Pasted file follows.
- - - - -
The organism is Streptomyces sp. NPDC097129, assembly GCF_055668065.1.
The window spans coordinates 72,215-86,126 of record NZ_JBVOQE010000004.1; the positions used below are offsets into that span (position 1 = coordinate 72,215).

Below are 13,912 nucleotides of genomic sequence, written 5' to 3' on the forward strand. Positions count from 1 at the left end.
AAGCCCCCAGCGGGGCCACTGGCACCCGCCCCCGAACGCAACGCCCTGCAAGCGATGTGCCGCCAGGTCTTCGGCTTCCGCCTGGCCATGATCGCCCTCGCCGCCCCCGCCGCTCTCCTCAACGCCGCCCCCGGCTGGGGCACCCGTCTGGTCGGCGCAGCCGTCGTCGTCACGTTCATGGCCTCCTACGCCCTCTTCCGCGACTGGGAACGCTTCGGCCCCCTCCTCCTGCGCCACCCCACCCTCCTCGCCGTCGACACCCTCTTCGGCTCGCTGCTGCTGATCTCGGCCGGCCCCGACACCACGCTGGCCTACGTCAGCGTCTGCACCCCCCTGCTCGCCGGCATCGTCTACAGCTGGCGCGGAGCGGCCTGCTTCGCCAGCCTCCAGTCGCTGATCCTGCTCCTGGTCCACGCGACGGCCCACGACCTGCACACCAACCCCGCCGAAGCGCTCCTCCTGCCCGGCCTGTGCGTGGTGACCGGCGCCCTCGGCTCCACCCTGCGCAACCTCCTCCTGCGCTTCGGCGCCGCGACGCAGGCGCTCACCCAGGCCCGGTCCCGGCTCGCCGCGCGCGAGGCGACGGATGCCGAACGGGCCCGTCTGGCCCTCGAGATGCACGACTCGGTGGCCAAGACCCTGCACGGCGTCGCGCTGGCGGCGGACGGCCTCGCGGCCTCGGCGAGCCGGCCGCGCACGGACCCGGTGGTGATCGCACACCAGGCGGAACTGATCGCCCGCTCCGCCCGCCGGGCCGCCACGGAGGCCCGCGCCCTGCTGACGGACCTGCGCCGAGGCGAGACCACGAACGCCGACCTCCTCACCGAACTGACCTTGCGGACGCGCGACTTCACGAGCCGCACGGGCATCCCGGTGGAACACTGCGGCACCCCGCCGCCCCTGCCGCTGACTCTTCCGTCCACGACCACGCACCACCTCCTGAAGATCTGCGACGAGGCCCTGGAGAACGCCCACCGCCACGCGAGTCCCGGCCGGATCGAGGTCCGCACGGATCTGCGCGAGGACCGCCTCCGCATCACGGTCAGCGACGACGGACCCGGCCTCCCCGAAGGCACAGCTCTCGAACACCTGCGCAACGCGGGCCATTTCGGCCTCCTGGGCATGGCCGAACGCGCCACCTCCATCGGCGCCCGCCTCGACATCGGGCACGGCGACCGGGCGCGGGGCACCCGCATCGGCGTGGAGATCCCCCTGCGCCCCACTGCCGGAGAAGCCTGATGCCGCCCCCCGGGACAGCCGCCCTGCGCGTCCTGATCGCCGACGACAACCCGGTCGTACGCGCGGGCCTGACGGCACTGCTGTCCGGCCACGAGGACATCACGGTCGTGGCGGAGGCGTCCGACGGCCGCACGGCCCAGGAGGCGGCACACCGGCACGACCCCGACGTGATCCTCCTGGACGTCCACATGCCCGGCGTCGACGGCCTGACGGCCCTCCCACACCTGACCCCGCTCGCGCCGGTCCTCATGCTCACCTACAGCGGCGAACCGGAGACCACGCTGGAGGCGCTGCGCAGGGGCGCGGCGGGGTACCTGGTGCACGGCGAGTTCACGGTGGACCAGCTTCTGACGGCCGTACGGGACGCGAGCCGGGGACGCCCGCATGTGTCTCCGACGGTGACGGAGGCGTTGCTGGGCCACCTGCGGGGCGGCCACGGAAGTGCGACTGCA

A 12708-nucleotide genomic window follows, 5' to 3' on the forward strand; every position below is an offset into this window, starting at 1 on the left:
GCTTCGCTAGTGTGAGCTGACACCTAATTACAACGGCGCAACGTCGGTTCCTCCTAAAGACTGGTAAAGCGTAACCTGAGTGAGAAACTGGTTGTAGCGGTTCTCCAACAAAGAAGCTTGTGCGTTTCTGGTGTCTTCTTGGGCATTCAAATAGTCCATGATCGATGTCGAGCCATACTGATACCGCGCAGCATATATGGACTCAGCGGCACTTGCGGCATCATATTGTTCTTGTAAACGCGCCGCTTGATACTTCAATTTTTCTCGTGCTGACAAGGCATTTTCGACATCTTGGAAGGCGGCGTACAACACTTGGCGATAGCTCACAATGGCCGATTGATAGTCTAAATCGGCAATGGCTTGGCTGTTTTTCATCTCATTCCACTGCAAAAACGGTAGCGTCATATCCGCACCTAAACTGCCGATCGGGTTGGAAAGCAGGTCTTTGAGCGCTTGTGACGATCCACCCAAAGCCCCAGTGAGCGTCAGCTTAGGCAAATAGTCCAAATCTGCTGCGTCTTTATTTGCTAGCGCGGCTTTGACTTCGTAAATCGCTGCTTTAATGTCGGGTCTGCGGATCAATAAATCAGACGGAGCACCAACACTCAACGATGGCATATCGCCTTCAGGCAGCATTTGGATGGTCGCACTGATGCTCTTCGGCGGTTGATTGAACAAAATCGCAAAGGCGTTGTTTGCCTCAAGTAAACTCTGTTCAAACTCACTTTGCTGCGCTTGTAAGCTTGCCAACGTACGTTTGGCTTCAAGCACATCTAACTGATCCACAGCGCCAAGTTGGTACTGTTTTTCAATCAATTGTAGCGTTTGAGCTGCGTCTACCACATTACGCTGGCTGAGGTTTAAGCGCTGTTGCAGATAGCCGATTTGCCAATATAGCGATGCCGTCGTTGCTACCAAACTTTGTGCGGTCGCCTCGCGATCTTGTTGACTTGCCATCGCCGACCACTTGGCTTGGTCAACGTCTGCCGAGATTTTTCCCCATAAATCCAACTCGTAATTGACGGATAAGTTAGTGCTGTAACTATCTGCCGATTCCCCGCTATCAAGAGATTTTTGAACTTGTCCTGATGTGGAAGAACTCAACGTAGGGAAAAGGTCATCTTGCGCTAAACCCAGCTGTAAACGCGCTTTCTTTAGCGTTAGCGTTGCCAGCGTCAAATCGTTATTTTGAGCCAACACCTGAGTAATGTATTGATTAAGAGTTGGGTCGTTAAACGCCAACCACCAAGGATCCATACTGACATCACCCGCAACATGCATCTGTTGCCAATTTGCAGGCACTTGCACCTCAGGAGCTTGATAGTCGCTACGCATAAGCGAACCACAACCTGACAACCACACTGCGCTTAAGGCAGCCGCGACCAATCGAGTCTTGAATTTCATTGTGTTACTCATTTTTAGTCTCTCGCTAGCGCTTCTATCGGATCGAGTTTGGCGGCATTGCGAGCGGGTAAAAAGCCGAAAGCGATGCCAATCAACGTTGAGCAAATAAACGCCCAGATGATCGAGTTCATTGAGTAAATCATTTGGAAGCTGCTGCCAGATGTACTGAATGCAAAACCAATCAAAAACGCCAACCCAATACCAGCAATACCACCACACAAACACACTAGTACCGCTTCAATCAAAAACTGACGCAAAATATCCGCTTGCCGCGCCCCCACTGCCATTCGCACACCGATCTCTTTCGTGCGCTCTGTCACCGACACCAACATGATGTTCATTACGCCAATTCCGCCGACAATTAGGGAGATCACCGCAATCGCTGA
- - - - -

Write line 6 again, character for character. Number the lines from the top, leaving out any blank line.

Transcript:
GCTTCGCTAGTGTGAGCTGACACCTAATTACAACGGCGCAACGTCGGTTCCTCCTAAAGACTGGTAAAGCGTAACCTGAGTGAGAAACTGGTTGTAGCGGTTCTCCAACAAAGAAGCTTGTGCGTTTCTGGTGTCTTCTTGGGCATTCAAATAGTCCATGATCGATGTCGAGCCATACTGATACCGCGCAGCATATATGGACTCAGCGGCACTTGCGGCATCATATTGTTCTTGTAAACGCGCCGCTTGATACTTCAATTTTTCTCGTGCTGACAAGGCATTTTCGACATCTTGGAAGGCGGCGTACAACACTTGGCGATAGCTCACAATGGCCGATTGATAGTCTAAATCGGCAATGGCTTGGCTGTTTTTCATCTCATTCCACTGCAAAAACGGTAGCGTCATATCCGCACCTAAACTGCCGATCGGGTTGGAAAGCAGGTCTTTGAGCGCTTGTGACGATCCACCCAAAGCCCCAGTGAGCGTCAGCTTAGGCAAATAGTCCAAATCTGCTGCGTCTTTATTTGCTAGCGCGGCTTTGACTTCGTAAATCGCTGCTTTAATGTCGGGTCTGCGGATCAATAAATCAGACGGAGCACCAACACTCAACGATGGCATATCGCCTTCAGGCAGCATTTGGATGGTCGCACTGATGCTCTTCGGCGGTTGATTGAACAAAATCGCAAAGGCGTTGTTTGCCTCAAGTAAACTCTGTTCAAACTCACTTTGCTGCGCTTGTAAGCTTGCCAACGTACGTTTGGCTTCAAGCACATCTAACTGATCCACAGCGCCAAGTTGGTACTGTTTTTCAATCAATTGTAGCGTTTGAGCTGCGTCTACCACATTACGCTGGCTGAGGTTTAAGCGCTGTTGCAGATAGCCGATTTGCCAATATAGCGATGCCGTCGTTGCTACCAAACTTTGTGCGGTCGCCTCGCGATCTTGTTGACTTGCCATCGCCGACCACTTGGCTTGGTCAACGTCTGCCGAGATTTTTCCCCATAAATCCAACTCGTAATTGACGGATAAGTTAGTGCTGTAACTATCTGCCGATTCCCCGCTATCAAGAGATTTTTGAACTTGTCCTGATGTGGAAGAACTCAACGTAGGGAAAAGGTCATCTTGCGCTAAACCCAGCTGTAAACGCGCTTTCTTTAGCGTTAGCGTTGCCAGCGTCAAATCGTTATTTTGAGCCAACACCTGAGTAATGTATTGATTAAGAGTTGGGTCGTTAAACGCCAACCACCAAGGATCCATACTGACATCACCCGCAACATGCATCTGTTGCCAATTTGCAGGCACTTGCACCTCAGGAGCTTGATAGTCGCTACGCATAAGCGAACCACAACCTGACAACCACACTGCGCTTAAGGCAGCCGCGACCAATCGAGTCTTGAATTTCATTGTGTTACTCATTTTTAGTCTCTCGCTAGCGCTTCTATCGGATCGAGTTTGGCGGCATTGCGAGCGGGTAAAAAGCCGAAAGCGATGCCAATCAACGTTGAGCAAATAAACGCCCAGATGATCGAGTTCATTGAGTAAATCATTTGGAAGCTGCTGCCAGATGTACTGAATGCAAAACCAATCAAAAACGCCAACCCAATACCAGCAATACCACCACACAAACACACTAGTACCGCTTCAATCAAAAACTGACGCAAAATATCCGCTTGCCGCGCCCCCACTGCCATTCGCACACCGATCTCTTTCGTGCGCTCTGTCACCGACACCAACATGATGTTCATTACGCCAATTCCGCCGACAATTAGGGAGATCACCGCAATCGCTGA